Inspiration is one of the most discussed topics among writers. Where to get it? How to use it? How to keep it alive once you’ve found it?
This is one thing I am lucky enough not to struggle with too often. My usual problem is having too many small pieces of inspiration that don’t fit together. But any of them could spark and light the fire of a new story at any time.
Chances are if you’re lamenting the lack of inspiration it is less because you have none and more because you don’t think any of it is “right” or “good.” Collect it anyway. You never know when a song lyric you love or that hilarious culinary mistake you made will become an important piece of a storytelling puzzle.
5 tips for harnessing inspiration:
1. Keep track of things that happen in your life or things you see day to day.
Keep a journal – this doesn’t have to be a detailed accounting of your deeds or feelings at all. It can be a simple ABC of events. But looking back over your day may help you remember things that moved you or disturbed you – the things that stuck in your mind. These are the moments that will drive your fiction.
Bank ideas for times when you might not feel inspired. Then, you’ll have a place to go when you’re stuck in a rut and need an idea loan.
2. Keep a notebook and pen with you at all times or install a program such as Google Keep or Evernote on your phone.
And use them! Record the small act of kindness you witnessed on the way to work. Describe the facial expressions and arm-waving of the couple arguing on the sidewalk by your house.
I love using the voice recorder on my phone for ideas because sometimes I just don’t have two available hands. Plus, I can hold it up to my face and appear to be talking to someone so that passers-by don’t worry about my mental health. (Well, they might anyway but what can you do? I’ve never claimed sanity.)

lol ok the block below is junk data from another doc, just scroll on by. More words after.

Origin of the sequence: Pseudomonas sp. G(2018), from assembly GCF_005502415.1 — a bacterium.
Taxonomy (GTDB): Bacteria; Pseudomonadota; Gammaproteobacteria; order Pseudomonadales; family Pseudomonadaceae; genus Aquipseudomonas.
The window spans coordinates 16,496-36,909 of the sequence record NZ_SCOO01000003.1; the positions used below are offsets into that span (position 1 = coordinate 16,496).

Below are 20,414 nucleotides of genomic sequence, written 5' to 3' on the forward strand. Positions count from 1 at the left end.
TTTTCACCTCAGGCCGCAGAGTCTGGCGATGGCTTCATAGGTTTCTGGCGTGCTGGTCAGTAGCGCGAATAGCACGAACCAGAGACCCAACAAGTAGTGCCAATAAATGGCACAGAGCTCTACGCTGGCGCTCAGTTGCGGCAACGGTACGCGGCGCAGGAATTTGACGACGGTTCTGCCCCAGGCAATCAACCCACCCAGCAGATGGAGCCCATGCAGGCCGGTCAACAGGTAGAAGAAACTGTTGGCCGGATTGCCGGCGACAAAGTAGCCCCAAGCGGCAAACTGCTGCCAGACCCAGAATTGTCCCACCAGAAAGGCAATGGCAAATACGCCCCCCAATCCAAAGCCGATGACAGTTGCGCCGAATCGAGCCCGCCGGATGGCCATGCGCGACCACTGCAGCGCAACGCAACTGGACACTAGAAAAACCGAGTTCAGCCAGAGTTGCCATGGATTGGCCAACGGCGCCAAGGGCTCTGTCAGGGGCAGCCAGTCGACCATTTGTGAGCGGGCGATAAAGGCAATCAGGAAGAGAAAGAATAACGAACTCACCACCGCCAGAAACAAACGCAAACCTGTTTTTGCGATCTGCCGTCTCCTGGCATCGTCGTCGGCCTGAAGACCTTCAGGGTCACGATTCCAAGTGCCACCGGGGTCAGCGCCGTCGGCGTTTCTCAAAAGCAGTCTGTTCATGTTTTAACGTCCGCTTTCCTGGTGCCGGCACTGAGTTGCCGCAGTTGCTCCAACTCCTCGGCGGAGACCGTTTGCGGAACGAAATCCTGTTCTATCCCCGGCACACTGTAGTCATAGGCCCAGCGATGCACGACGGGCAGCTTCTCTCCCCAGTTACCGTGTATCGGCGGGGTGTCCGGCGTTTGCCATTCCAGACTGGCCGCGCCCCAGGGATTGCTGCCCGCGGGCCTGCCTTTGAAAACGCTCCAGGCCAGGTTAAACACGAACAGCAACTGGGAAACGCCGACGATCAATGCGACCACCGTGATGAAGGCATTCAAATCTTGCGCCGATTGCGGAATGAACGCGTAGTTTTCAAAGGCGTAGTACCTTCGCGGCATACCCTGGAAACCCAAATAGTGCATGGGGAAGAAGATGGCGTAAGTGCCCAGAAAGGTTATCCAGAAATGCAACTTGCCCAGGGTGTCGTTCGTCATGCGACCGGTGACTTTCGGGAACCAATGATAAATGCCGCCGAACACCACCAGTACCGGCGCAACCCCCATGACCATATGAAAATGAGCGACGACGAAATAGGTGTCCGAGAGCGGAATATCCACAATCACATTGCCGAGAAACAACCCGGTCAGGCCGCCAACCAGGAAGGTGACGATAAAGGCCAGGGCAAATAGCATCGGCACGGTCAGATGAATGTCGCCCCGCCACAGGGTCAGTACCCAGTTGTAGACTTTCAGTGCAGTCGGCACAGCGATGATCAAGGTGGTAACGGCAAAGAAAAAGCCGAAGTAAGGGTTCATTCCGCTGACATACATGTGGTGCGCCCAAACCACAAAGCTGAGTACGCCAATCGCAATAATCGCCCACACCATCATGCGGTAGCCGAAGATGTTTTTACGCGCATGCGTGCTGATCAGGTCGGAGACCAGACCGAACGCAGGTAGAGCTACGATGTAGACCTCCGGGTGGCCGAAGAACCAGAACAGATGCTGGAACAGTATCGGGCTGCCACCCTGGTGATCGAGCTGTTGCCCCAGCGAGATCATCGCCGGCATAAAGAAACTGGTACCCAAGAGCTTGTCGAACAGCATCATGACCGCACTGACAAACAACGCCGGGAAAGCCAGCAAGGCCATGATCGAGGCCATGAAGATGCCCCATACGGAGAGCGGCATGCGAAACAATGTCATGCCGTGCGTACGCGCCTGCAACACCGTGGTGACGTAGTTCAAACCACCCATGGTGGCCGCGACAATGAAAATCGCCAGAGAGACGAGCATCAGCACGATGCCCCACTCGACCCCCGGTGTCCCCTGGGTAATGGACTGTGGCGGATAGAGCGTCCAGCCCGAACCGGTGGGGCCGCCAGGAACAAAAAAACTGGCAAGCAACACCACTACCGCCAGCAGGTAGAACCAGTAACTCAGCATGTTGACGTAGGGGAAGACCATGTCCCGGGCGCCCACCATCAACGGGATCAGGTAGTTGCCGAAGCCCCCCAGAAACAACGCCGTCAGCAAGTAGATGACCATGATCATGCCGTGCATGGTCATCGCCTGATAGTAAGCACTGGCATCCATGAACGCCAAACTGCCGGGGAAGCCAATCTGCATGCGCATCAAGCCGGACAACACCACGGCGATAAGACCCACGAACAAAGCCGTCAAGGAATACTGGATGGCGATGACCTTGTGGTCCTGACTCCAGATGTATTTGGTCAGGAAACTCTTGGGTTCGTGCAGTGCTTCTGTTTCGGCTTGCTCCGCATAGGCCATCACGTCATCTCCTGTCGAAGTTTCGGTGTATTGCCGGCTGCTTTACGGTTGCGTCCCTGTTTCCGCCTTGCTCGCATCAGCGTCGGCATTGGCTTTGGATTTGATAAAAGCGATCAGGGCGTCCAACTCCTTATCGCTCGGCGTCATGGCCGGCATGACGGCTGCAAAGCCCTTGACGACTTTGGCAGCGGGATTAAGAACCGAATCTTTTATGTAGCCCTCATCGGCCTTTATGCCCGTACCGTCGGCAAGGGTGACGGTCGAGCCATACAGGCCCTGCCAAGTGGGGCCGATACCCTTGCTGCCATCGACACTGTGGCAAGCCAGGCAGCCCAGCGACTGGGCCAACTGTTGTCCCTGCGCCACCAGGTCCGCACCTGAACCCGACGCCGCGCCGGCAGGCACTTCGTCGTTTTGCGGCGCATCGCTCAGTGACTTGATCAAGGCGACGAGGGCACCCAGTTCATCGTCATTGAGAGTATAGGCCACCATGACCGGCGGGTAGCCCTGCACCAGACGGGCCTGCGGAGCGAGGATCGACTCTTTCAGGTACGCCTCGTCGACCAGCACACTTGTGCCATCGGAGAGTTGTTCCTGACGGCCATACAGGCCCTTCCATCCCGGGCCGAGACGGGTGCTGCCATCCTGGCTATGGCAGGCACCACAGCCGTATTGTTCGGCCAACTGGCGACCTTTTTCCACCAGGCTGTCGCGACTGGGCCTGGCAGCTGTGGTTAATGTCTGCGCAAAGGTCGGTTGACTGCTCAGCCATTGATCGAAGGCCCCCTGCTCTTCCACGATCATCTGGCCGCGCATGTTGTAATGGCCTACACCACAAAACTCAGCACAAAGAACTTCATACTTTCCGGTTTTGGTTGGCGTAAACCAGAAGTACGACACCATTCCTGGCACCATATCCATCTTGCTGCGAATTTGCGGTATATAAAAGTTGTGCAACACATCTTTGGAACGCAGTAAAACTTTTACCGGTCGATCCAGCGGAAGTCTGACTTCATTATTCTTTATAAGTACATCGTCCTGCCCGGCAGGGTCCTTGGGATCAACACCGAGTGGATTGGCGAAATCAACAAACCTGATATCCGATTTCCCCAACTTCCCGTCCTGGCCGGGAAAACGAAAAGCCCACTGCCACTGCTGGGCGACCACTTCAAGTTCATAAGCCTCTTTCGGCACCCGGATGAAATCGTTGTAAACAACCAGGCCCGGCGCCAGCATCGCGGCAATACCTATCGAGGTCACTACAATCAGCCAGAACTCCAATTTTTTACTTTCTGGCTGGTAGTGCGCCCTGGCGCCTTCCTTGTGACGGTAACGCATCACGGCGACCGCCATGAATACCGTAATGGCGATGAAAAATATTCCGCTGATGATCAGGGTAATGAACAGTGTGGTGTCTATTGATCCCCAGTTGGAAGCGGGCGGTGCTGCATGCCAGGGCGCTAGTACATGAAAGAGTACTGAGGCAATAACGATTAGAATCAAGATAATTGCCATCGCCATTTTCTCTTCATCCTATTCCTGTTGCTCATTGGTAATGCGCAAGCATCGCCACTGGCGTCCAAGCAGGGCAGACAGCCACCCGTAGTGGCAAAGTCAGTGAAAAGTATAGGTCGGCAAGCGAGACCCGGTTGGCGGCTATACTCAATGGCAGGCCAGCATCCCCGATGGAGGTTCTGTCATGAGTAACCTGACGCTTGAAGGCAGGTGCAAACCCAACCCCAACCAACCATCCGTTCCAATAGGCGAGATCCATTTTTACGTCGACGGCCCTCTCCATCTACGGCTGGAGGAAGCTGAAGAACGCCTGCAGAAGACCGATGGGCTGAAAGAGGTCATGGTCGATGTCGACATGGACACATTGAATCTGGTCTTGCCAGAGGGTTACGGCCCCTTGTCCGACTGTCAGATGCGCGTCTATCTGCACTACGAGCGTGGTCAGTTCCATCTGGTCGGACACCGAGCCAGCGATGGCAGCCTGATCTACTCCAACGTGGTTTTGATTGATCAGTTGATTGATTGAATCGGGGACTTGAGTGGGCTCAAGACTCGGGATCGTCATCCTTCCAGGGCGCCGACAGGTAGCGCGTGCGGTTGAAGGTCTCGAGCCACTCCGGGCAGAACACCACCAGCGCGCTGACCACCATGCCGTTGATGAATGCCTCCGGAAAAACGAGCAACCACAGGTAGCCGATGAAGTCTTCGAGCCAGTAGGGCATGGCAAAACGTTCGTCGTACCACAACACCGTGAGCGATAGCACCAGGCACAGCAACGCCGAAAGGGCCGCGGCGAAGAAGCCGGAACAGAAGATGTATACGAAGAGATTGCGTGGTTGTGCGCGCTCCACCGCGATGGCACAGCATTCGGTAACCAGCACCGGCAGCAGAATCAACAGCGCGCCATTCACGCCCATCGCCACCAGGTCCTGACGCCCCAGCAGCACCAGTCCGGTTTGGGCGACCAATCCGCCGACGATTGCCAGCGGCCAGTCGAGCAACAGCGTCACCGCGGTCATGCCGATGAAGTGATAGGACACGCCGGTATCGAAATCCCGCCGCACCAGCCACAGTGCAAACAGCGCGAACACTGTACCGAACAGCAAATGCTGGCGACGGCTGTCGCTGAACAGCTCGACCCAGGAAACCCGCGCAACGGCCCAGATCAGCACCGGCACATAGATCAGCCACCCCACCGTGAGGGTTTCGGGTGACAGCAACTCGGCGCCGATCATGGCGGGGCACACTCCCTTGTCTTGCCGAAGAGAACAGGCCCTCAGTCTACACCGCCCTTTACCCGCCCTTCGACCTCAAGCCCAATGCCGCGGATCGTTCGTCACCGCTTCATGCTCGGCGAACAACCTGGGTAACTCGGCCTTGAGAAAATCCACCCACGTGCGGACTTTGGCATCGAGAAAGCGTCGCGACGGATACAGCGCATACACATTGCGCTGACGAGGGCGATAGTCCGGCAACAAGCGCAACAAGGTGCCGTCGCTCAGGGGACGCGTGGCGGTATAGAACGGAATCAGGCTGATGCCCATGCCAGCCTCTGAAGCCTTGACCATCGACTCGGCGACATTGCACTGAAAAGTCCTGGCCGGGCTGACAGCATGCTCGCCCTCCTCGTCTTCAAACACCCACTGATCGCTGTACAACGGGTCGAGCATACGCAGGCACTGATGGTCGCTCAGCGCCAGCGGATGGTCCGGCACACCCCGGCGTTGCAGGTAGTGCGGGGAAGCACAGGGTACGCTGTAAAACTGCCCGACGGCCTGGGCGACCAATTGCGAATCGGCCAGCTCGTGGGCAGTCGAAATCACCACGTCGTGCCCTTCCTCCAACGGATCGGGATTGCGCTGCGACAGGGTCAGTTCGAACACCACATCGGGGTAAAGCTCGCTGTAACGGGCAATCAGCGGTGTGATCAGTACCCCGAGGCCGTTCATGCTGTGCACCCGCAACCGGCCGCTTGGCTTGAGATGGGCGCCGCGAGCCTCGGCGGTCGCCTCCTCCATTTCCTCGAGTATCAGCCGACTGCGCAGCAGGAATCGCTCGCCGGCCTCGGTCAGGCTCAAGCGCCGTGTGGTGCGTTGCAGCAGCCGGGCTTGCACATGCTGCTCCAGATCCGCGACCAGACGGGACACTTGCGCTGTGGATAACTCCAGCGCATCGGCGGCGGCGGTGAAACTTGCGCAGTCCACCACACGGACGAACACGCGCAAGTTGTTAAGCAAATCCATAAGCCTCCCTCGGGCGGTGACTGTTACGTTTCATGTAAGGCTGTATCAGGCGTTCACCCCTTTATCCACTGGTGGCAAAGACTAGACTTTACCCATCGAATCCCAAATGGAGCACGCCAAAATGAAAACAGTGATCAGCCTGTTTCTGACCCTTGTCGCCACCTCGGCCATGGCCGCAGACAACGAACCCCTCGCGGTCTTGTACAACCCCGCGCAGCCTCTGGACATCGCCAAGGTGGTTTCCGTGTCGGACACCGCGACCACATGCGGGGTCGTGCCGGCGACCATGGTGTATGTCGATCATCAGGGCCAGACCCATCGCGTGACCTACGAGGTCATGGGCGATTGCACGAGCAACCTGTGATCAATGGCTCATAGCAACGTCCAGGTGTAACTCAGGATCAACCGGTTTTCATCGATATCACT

3. Keep track of what you were doing when you got your recent inspirations.
Does traveling help? Just taking a drive or even spending some time in the airport? Does eating out and people watching work? Or is solitude best for collecting your thoughts? Does it happen when you go running or while you shower?
My strangest inspirational activity is the unpleasant duty (no pun intended here) of picking up my dogs' poo in my yard. Doing something monotonous that I don’t want to concentrate on too hard helps me sort through plot difficulties and iron out dialogue.
If you feel that you’ve been lacking inspiration, do one of those activities that inspire you.
4. Try something new.
Have you ever been to a choral concert? How about a rodeo? Rock climbing? How about a trip to a wildlife preserve? New experiences spark the imagination and light up parts of your brain that may not normally be affected. So have an adventure. Live life out from behind your desk for a bit and you'll have fresh eyes when you return to it.
5. Create something else.
Do you sew? Or paint? Take photographs or play an instrument? Creative people NEED to create. I know I’m not at my best when I am not doing what I love to do. But everyone needs a change of pace sometimes.
The general advice is to write always – even when you’re not in the mood. I don’t disagree with this but delving into a different creative endeavor can often help you to reconnect with your writing. Taking a day or two to write in a different genre or do some scrapbooking may be just what your creator’s brain needs.
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